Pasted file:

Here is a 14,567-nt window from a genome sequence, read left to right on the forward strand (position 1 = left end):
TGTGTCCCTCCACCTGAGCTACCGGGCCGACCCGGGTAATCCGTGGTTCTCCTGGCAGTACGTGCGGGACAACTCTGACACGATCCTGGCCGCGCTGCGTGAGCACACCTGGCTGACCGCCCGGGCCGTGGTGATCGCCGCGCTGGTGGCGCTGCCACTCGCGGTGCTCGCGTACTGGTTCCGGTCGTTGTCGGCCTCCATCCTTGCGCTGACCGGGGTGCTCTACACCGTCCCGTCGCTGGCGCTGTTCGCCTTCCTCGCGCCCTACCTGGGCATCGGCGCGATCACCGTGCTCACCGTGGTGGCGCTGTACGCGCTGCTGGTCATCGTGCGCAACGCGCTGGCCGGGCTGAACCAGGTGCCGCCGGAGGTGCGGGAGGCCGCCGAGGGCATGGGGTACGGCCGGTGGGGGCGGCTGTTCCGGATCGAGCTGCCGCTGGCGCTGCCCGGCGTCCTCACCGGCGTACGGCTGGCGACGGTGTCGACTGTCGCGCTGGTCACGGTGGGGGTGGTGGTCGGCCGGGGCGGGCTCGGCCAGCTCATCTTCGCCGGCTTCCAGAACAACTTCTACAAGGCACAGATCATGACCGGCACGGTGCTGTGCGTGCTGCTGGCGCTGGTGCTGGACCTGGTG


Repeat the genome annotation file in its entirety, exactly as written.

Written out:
Here is a 14,567-nt window from a genome sequence, read left to right on the forward strand (position 1 = left end):
TGTGTCCCTCCACCTGAGCTACCGGGCCGACCCGGGTAATCCGTGGTTCTCCTGGCAGTACGTGCGGGACAACTCTGACACGATCCTGGCCGCGCTGCGTGAGCACACCTGGCTGACCGCCCGGGCCGTGGTGATCGCCGCGCTGGTGGCGCTGCCACTCGCGGTGCTCGCGTACTGGTTCCGGTCGTTGTCGGCCTCCATCCTTGCGCTGACCGGGGTGCTCTACACCGTCCCGTCGCTGGCGCTGTTCGCCTTCCTCGCGCCCTACCTGGGCATCGGCGCGATCACCGTGCTCACCGTGGTGGCGCTGTACGCGCTGCTGGTCATCGTGCGCAACGCGCTGGCCGGGCTGAACCAGGTGCCGCCGGAGGTGCGGGAGGCCGCCGAGGGCATGGGGTACGGCCGGTGGGGGCGGCTGTTCCGGATCGAGCTGCCGCTGGCGCTGCCCGGCGTCCTCACCGGCGTACGGCTGGCGACGGTGTCGACTGTCGCGCTGGTCACGGTGGGGGTGGTGGTCGGCCGGGGCGGGCTCGGCCAGCTCATCTTCGCCGGCTTCCAGAACAACTTCTACAAGGCACAGATCATGACCGGCACGGTGCTGTGCGTGCTGCTGGCGCTGGTGCTGGACCTGGTG